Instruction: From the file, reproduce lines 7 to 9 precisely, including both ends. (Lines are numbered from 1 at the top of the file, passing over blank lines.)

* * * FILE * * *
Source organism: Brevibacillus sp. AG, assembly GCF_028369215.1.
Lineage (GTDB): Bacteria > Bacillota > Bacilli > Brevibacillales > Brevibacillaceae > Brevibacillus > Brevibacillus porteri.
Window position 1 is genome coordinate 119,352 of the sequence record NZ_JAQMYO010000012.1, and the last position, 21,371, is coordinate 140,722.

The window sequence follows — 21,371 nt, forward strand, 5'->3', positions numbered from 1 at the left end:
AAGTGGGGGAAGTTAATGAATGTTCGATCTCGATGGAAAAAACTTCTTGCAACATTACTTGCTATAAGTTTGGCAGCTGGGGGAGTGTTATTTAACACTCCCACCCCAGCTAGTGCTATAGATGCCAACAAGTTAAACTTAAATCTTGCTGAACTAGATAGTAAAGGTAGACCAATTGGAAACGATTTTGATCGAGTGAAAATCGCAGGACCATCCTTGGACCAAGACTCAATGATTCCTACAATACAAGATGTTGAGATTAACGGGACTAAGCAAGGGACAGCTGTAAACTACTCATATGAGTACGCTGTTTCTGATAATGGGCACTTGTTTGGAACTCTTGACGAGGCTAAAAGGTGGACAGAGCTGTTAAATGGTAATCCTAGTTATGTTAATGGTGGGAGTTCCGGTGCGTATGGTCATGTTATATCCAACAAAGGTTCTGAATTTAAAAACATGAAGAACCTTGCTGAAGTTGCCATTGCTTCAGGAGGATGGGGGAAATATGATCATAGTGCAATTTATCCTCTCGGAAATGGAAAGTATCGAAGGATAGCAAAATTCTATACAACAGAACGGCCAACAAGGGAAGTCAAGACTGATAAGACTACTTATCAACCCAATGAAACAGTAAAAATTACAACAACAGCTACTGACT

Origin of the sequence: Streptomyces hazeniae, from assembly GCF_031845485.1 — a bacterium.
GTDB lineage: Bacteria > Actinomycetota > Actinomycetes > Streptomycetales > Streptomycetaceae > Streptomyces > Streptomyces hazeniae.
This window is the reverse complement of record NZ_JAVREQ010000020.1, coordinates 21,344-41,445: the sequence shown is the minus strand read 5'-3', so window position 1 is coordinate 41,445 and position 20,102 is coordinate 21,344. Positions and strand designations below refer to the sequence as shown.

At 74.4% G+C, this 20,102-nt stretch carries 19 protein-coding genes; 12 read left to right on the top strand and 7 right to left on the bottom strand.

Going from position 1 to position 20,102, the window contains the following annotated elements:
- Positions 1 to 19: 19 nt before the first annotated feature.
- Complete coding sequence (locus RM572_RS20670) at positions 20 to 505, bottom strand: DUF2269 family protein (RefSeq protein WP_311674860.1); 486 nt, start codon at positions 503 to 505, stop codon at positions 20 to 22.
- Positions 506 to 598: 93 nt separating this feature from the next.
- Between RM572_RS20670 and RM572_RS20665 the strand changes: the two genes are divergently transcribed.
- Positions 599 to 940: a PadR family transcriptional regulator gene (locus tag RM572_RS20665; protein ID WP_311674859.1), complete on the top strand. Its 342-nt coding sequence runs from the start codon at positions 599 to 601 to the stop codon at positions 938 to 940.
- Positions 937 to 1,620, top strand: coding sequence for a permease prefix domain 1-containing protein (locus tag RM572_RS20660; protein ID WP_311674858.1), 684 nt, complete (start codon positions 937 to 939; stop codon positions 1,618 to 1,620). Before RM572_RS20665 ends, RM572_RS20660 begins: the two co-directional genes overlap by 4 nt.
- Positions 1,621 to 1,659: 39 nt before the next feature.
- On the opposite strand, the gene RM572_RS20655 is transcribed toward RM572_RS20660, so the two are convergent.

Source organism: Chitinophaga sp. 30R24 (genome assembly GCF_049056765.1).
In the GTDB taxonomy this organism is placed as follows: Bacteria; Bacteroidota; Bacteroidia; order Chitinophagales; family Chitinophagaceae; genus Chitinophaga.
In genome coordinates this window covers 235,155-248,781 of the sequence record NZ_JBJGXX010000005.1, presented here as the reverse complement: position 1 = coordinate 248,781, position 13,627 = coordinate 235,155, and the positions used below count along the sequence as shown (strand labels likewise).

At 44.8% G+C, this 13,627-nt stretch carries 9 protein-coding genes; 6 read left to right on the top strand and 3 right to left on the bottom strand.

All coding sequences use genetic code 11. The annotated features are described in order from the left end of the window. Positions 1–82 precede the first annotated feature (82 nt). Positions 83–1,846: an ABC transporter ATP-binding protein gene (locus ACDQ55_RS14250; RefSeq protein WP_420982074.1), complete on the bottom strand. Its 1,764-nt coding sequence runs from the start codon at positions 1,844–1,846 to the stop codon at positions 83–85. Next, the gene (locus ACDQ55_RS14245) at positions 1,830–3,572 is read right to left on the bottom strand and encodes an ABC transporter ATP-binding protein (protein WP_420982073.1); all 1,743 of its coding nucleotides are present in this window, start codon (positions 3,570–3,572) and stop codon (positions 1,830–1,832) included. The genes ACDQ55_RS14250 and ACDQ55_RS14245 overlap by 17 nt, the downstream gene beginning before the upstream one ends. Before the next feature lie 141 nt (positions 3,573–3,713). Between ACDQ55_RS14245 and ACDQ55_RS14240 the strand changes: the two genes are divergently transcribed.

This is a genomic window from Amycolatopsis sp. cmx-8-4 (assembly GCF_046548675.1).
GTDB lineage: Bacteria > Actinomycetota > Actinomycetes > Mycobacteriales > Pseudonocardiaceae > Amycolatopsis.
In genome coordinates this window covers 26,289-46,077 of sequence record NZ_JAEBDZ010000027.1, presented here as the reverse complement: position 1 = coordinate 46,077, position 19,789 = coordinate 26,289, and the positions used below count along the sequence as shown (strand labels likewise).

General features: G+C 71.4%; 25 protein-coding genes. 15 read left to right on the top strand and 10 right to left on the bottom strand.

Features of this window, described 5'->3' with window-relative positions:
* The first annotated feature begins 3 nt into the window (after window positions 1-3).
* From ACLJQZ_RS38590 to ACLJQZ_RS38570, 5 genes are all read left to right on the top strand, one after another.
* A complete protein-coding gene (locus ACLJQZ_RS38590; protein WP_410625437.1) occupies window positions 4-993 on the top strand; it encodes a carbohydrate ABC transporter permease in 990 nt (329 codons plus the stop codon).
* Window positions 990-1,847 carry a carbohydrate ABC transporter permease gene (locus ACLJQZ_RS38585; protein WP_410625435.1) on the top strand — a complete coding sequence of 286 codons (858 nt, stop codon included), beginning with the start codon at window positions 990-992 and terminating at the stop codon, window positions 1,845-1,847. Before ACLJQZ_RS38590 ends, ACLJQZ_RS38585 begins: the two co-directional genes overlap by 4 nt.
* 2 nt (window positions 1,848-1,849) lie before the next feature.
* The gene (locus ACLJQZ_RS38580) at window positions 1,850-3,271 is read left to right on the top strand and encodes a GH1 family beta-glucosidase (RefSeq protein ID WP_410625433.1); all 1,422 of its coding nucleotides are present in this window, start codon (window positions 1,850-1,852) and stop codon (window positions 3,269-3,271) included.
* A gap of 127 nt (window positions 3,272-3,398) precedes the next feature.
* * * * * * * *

GTDB lineage: Bacteria > Actinomycetota > Actinomycetes > Streptomycetales > Streptomycetaceae > Streptomyces > Streptomyces hazeniae.
This window is the reverse complement of record NZ_JAVREQ010000020.1, coordinates 21,344-41,445: the sequence shown is the minus strand read 5'-3', so window position 1 is coordinate 41,445 and position 20,102 is coordinate 21,344. Positions and strand designations below refer to the sequence as shown.

At 74.4% G+C, this 20,102-nt stretch carries 19 protein-coding genes; 12 read left to right on the top strand and 7 right to left on the bottom strand.